Hyphen Hydrogen Energy, a Namibian registered green hydrogen development company.
Source: Hyphen African

In November 2021 Hyphen Hydrogen Energy was appointed by the government to develop the country’s first large-scale, vertically integrated green hydrogen project in the Tsau Khaeb National Park. During an event hosted at the COP26 Commonwealth Pavilion on the same month, Economic Advisor to the President and Hydrogen Commissioner James Mnuyupe noted that the region is particularly suitable due to its large solar and wind resources, as well as its proximity to the coast. The USD 9.4 billion project will produce either pure green hydrogen or a derivative such as green ammonia. A progress update was given at this year’s World Economic Forum in Davos. The completion of the project will significantly assist with job creation – 15,000 direct jobs during the four-year construction of both phases and 3,000 jobs during the operational phase, of which 90 percent will be occupied by Namibians.

Past mistakes

Although the recent oil discoveries can be used as an opportunity for economic transformation and stabilisation if managed wisely, there are concerns that the fund may not be feasible given local and global macro-economic headwinds Criticism has also been expressed about the fund possibly experiencing the same fate as SME Bank, which was looted.

SME Bank, liquidated in 2017.

SME Bank Scandal

The government founded the SME Bank in 2012 after the dissolution of the Commercial Banking Institution, the Small Business Credit Guarantee Trust (SBCGT). Its mandate was to provide superior, targeted banking products and services to small, medium, micro, and informal enterprises. However, the SME Bank was poorly managed, lost money at an alarming rate and failed to carry out its responsibilities as a banking institution.

The Bank of Namibia took over the management of the SME Bank at the beginning of March 2017 after a large investment that the SME Bank placed with Mamepe Capital had gone missing. The SME Bank invested NAD 196 million (about USD 13 million) of which NAD 150 million (USD 10 million) was then invested with VBS Mutual Bank. However, according to VBS Mutual Bank, the only investment made with it was a deposit of NAD 10 million that was made in August 2016 and withdrawn a day after. The money was allegedly paid into accounts in the name of several other beneficiaries. VBS Mutual Bank, liquidated in 2018 is shroud in controversy after allegedly defrauding South African citizens and tax payers.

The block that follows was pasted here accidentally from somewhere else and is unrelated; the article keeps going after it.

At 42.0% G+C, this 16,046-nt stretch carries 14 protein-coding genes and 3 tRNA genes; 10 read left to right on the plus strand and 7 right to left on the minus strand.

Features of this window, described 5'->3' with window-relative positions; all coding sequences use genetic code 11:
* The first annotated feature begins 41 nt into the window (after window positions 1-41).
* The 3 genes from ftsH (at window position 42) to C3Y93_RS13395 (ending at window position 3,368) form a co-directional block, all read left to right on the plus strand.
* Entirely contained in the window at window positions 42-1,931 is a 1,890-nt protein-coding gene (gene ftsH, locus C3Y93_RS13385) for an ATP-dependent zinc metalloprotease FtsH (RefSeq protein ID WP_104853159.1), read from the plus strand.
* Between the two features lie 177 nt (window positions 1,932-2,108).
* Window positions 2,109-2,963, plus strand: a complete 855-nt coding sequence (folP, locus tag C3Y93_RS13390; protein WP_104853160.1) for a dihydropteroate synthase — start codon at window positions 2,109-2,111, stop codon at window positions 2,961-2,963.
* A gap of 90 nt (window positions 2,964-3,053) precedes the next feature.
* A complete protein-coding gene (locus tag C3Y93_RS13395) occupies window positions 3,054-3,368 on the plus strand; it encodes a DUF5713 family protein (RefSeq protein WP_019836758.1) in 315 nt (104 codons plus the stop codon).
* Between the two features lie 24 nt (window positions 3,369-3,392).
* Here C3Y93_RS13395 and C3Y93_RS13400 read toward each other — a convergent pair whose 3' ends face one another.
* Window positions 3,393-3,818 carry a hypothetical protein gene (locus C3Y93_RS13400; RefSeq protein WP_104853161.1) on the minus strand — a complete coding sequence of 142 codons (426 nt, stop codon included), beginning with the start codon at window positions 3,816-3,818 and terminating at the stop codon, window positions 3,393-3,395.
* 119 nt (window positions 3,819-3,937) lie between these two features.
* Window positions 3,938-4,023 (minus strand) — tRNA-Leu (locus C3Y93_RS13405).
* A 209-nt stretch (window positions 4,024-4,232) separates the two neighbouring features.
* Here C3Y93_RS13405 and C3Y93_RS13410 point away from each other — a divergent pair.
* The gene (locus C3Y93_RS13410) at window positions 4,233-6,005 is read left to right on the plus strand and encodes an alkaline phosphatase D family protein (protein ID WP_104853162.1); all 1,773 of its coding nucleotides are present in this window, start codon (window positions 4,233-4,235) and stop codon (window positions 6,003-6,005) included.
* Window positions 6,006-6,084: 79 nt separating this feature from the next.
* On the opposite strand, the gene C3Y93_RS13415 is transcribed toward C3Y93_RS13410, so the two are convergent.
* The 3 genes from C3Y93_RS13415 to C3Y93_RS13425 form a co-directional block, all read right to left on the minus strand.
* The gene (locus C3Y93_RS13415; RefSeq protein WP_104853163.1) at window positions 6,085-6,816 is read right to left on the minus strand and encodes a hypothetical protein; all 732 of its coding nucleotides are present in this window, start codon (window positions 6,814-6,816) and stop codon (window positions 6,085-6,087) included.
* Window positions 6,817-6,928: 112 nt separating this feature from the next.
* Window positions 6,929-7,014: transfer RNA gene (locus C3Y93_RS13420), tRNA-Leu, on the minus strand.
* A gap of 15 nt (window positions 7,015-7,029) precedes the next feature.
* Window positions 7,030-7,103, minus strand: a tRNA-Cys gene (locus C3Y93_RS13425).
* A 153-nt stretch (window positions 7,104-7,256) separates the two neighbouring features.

In 2017, the High Court ordered SME Bank to be wound up as it was found factually and commercially insolvent. SME Bank’s liquidators, alleging that large-scale theft was perpetrated at the bank, are suing the bank’s six former directors for failing to perform their functions as company directors. This incident damaged the reputation of the country’s banking sector.

At the Welwitschia Fund launch on 12 May, political analyst, Graham Hopwood acknowledged the governance concerns, stating, “We remember the SME Bank, which was also approved by the Bank of Namibia, but then collapsed. We really need to make sure the way this is managed and governed is really robust so that there is no possibility of any funds being mismanaged”. Governance concerns have also been noted by opposition parties; Independent Patriots for Change President Panduleni Itula placed emphasis on the need for preserving the fund’s independence from political interference and to that end, suggested an independent monitoring system to hold the Bank of Namibia to account.

It's all in the DNA

Namibia is joining a small but growing club that includes Angola, Botswana, Libya and Nigeria. By mobilising and leveraging national savings, African SWFs can increase governments’ capacity to finance infrastructure development. In recent years, they have played a role in enabling innovative public-private partnerships in healthcare, telecoms-infrastructure, ports, airports, utilities, and roads. However, their potential to securitise state assets or use leaseback arrangements to fund public entities remains largely untapped. The success of a SWF is strongly influenced by the strength of a country’s institutions. For instance, Botswana’s Pula Fund has strong management and is governed well, while the government-manged  Libyan Investment Authority (LIA) has been criticised for its opaque management, suspicious investments and lack of transparency in its governance. Nigeria and Angola’s weak institutions impact the effectiveness of their funds.

The launch of the SWF, the country’s offshore potential and green hydrogen prospects may signal a new era of sustainable investment in Namibia. With effective management, clear governance structures and robust transparency mechanisms, the SWF has the potential to achieve the government’s stated ambitions. The genus Welwitschia is appropriately called a “living fossil” because some are as old as 1,500 years. The hope is that now that Namibia’s SWF has taken root, that it contains the resilience and longevity of its namesake.